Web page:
3. If the transformer has a tap switch connected to it, make sure that it is on a tap and not in the “off” position.

• Connect the ohmmeter across the line leads that you disconnected from the control. You should read zero ohms, or “continuity”, through the primary of the transformer.
• Next connect the ohmmeter between either line lead and the secondary of the transformer. You should read infinite ohms, or “no continuity”.
• Now connect the ohmmeter between either line lead and the ground (or frame) of the transformer. You should read infinite ohms, or “no continuity”.
4. Turn all tap switches to their highest setting.
5. Make sure that the weld tips, or secondary of the transformer is an open, not complete, circuit. This can be accomplished by placing a piece of rigid insulation or an old credit card between the tips.
6. Connect the fused 110 VAC cord across the two line leads. Note: If the windings of the transformer are bad, you will probably blow the fuse in the 110V cord.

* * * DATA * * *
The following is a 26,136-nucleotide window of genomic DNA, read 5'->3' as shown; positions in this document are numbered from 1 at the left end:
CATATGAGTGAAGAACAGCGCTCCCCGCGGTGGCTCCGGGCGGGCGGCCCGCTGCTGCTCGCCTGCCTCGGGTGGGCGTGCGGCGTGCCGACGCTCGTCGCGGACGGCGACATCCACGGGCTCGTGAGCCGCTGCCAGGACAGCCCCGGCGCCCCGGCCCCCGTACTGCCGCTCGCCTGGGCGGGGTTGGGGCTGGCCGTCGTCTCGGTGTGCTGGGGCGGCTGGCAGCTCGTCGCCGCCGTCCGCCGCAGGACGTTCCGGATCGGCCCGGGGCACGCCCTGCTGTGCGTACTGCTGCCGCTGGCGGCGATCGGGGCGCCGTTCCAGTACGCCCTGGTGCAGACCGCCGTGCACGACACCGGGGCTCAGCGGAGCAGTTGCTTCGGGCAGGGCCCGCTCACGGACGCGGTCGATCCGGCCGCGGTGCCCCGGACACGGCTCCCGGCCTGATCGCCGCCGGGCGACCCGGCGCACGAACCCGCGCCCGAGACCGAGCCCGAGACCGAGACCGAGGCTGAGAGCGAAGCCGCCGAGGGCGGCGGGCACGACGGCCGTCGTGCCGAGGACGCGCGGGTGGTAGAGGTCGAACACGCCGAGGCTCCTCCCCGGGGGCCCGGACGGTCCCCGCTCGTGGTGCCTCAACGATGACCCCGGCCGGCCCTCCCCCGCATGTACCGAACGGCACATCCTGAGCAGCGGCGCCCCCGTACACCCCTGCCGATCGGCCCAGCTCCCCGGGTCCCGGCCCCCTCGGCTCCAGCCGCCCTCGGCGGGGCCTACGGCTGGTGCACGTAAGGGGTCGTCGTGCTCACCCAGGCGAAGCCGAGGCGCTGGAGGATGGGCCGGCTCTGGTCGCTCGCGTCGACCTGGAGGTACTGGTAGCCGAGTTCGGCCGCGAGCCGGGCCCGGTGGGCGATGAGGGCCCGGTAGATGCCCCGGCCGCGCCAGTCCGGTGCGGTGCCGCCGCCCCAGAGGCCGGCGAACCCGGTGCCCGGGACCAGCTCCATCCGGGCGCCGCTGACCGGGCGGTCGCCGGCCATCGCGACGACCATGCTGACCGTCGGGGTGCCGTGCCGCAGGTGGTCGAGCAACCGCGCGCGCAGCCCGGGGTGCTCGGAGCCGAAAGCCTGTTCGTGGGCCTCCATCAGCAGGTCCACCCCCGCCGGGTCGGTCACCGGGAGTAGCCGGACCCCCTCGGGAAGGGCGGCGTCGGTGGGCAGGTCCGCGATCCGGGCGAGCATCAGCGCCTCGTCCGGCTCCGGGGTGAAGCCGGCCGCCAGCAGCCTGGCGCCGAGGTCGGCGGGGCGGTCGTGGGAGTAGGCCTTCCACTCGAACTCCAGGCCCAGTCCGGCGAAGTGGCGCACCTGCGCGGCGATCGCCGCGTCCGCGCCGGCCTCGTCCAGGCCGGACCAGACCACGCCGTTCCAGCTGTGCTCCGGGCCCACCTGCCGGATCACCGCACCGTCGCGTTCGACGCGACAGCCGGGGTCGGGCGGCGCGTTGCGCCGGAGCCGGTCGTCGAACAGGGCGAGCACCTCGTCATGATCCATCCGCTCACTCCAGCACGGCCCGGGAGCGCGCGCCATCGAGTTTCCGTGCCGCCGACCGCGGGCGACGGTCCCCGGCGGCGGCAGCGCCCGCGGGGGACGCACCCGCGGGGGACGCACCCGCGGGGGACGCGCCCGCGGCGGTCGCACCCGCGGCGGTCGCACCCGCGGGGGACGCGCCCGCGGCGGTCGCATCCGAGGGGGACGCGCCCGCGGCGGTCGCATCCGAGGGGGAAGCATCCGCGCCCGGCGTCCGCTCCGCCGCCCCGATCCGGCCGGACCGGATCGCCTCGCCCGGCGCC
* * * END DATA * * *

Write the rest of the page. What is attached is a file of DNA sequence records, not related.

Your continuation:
Check the Secondary output voltage of the transformer with a voltmeter. This measurement should be made right at the transformer, and not at the tips. Bad connections in the secondary loop could cause a larger voltage drop across them. Also make sure that the secondary loop is still open (above) or the transformer will be under a load.
  • If your welder has a 220 VAC supply, you should read about ½ of the rated maximum secondary voltage.
  • If your welder has a 440 VAC supply, you should read about ¼ of the maximum rated secondary voltage.
  • If the voltage reading is close, your transformer is probably good. 7. If you have a clamp type ammeter, you can check the primary current draw of the 110V line. It should be no more than 1 to 2 amps for most transformers.